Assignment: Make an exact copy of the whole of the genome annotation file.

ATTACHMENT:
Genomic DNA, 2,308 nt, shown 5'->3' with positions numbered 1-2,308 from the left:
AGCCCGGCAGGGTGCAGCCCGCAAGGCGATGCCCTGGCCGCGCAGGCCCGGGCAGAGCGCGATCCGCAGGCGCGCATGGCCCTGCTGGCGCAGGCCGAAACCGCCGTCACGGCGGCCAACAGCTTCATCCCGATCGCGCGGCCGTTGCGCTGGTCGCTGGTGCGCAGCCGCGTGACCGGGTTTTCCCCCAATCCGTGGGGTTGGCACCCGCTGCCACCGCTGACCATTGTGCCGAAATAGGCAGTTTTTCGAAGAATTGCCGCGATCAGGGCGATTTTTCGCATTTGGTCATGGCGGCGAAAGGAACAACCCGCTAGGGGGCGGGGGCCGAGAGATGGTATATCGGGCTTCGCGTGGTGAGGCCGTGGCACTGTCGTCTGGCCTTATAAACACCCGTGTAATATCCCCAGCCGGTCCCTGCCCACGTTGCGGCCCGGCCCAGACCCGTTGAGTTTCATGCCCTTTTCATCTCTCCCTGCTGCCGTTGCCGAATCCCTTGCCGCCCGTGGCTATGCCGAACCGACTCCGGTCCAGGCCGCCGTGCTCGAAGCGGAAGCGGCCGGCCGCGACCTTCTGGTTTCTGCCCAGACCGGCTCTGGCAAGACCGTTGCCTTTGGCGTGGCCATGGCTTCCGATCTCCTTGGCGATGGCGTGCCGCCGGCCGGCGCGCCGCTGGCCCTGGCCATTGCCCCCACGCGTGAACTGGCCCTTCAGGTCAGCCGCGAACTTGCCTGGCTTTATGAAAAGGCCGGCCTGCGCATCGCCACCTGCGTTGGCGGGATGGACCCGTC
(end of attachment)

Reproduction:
Genomic DNA, 2,308 nt, shown 5'->3' with positions numbered 1-2,308 from the left:
AGCCCGGCAGGGTGCAGCCCGCAAGGCGATGCCCTGGCCGCGCAGGCCCGGGCAGAGCGCGATCCGCAGGCGCGCATGGCCCTGCTGGCGCAGGCCGAAACCGCCGTCACGGCGGCCAACAGCTTCATCCCGATCGCGCGGCCGTTGCGCTGGTCGCTGGTGCGCAGCCGCGTGACCGGGTTTTCCCCCAATCCGTGGGGTTGGCACCCGCTGCCACCGCTGACCATTGTGCCGAAATAGGCAGTTTTTCGAAGAATTGCCGCGATCAGGGCGATTTTTCGCATTTGGTCATGGCGGCGAAAGGAACAACCCGCTAGGGGGCGGGGGCCGAGAGATGGTATATCGGGCTTCGCGTGGTGAGGCCGTGGCACTGTCGTCTGGCCTTATAAACACCCGTGTAATATCCCCAGCCGGTCCCTGCCCACGTTGCGGCCCGGCCCAGACCCGTTGAGTTTCATGCCCTTTTCATCTCTCCCTGCTGCCGTTGCCGAATCCCTTGCCGCCCGTGGCTATGCCGAACCGACTCCGGTCCAGGCCGCCGTGCTCGAAGCGGAAGCGGCCGGCCGCGACCTTCTGGTTTCTGCCCAGACCGGCTCTGGCAAGACCGTTGCCTTTGGCGTGGCCATGGCTTCCGATCTCCTTGGCGATGGCGTGCCGCCGGCCGGCGCGCCGCTGGCCCTGGCCATTGCCCCCACGCGTGAACTGGCCCTTCAGGTCAGCCGCGAACTTGCCTGGCTTTATGAAAAGGCCGGCCTGCGCATCGCCACCTGCGTTGGCGGGATGGACCCGTC